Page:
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On Thinner Ice: The Final Phase of Colombia’s Peace Talks
On Thinner Ice: The Final Phase of Colombia’s Peace Talks
Table of Contents
  1. Overview
Colombia’s FARC Ends its 53-year Insurgency
Colombia’s FARC Ends its 53-year Insurgency
Workers prepare a banner that reads “dialogues of peace" prior to a conference of victims of the Colombian armed conflict in Havana, on 16 August 2014. REUTERS/Alexandre Meneghini

On Thinner Ice: The Final Phase of Colombia’s Peace Talks

Recent advances have given Colombia’s peace talks between the government and the Revolutionary Armed Forces of Colombia (FARC) a much-needed respite, but, amid an escalation of violence, the risks of an involuntary collapse are real. Saving the process requires conflict de-escalation, swift progress on the agenda and rallying popular support.

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I. Overview

The peace talks between the government and the Revolutionary Armed Forces of Colombia (FARC) enter their toughest stretch both vulnerable and resilient. The former quality was displayed on 22 May, when the collapse of the guerrillas’ five-month old unilateral ceasefire triggered the worst escalation of violence in years. Evidence for the latter came two weeks later, when negotiators ended a year’s drought without major advances by agreeing to establish a truth commission. A separate agreement on reparations also appeared to edge closer. Yet, despite the advances, the talks are on thinner ice than ever. To get them safe to land, the parties must return to an effective de-escalation path, one that moves toward a definitive bilateral ceasefire, once negotiations on the crucial transitional justice issue are sufficiently consolidated. Such gradualism is the best bet to protect the process from unravelling in violence, flagging public support and deep political rifts.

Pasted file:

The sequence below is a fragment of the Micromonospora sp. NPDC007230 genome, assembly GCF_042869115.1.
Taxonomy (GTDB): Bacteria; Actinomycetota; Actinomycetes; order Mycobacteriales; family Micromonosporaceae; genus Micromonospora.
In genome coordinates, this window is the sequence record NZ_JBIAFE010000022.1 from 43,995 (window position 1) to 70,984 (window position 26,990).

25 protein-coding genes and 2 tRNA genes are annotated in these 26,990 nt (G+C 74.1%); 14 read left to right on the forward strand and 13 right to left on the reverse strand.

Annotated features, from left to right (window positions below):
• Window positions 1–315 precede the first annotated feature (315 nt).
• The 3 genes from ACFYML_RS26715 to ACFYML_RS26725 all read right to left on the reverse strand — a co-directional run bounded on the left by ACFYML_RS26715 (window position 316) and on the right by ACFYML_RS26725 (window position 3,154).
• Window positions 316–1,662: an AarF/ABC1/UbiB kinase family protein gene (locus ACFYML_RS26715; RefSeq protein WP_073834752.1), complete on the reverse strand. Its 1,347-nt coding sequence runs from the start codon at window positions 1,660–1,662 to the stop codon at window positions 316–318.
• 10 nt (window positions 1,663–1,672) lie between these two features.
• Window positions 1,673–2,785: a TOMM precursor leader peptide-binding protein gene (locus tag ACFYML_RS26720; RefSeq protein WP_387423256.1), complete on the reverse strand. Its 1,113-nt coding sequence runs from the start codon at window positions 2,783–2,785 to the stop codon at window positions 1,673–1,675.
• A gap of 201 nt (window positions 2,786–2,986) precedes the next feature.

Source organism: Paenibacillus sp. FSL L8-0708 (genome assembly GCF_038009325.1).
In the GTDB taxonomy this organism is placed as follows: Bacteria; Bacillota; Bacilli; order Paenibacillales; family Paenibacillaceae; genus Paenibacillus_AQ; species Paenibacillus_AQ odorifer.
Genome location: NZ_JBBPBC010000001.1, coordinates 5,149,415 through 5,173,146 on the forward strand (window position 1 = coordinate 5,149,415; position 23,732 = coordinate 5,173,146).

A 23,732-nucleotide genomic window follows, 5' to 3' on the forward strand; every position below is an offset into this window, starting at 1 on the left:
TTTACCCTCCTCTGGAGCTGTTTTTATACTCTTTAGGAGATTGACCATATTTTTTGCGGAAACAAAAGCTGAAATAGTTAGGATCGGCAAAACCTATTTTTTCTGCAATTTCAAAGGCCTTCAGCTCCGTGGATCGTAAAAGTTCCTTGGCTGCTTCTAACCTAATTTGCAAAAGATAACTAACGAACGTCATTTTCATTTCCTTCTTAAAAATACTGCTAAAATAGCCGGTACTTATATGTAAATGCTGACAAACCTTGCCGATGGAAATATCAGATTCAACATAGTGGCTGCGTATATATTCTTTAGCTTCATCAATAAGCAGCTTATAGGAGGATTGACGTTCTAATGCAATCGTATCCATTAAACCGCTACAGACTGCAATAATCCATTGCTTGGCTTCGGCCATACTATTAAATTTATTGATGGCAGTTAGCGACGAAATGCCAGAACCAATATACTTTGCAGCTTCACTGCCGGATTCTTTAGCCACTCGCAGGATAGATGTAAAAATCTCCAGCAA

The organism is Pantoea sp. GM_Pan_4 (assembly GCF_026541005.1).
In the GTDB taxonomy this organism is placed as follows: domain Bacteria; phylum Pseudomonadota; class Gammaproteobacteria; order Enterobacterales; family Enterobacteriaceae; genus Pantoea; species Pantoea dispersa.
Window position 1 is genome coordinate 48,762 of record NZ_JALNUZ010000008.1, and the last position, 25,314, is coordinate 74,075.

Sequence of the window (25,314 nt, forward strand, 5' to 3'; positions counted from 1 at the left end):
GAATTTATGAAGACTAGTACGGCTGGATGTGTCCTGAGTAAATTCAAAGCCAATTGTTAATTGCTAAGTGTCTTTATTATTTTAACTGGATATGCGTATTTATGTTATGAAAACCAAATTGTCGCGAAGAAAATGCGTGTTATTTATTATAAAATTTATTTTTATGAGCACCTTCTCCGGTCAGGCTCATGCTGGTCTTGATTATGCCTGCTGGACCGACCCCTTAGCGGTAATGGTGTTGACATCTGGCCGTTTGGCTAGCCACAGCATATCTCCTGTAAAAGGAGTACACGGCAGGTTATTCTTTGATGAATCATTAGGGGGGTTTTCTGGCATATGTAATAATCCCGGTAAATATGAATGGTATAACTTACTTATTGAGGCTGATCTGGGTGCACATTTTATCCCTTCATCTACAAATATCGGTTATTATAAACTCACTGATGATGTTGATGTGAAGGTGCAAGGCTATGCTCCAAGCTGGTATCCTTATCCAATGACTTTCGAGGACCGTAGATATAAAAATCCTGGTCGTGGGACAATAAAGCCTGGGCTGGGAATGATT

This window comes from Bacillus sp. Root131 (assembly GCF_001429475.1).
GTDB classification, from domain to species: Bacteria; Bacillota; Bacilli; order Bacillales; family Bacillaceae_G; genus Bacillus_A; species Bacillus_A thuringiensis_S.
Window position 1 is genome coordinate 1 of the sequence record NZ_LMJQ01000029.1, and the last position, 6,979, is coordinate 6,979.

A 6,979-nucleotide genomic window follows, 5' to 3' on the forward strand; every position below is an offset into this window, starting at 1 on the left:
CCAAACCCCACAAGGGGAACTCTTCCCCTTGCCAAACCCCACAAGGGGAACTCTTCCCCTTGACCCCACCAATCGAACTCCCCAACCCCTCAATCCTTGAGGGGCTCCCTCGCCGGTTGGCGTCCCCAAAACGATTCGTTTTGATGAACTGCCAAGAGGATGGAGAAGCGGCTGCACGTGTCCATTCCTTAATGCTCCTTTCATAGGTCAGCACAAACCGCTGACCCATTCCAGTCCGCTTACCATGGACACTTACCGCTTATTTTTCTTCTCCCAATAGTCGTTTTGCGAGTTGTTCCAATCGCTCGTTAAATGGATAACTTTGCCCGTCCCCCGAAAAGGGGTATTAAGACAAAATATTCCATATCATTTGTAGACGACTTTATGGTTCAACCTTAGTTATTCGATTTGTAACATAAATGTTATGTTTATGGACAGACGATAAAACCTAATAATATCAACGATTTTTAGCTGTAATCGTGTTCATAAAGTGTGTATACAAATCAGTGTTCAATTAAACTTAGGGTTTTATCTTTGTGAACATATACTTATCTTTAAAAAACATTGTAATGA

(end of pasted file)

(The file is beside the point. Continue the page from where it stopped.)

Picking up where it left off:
Even if neither side considers abandoning the talks, the broader environment has risks. Ongoing violence causes new humanitarian emergencies, emboldens spoilers and strengthens hardliners. With political patience increasingly thin, it would take only a spark to suspend the process or trigger its break-up. Even anticipating an early reparations agreement, negotiators face highly contentious, interconnected issues, including judicial accountability for serious international crimes committed by both sides, a bilateral ceasefire and final agreement ratification. Sharply-contested local elections in October could further weaken the centre ground upon which a durable peace agreement will need to rest.

Manoeuvring the talks through these perils defies easy fixes. Calls for acceleration or a deadline have grown louder. With business as usual no longer an option, the parties should consider ways to move more vigorously, including by splitting the discussions on victims and transitional justice into smaller, partial agreements, adopting a more compact calendar and involving international partners more closely. But acceleration for its own sake has risks. Hastily hammering out a deal might satisfy political demands, but the resulting accord could easily be impossible to implement and of limited effectiveness. The measured pace reflects real problems, including internal tensions on both sides and an adverse political environment. With the parties already struggling to ratify and start implementing the final agreements before President Santos’ term ends in 2018, a deadline would add little and could throw the process into limbo if missed.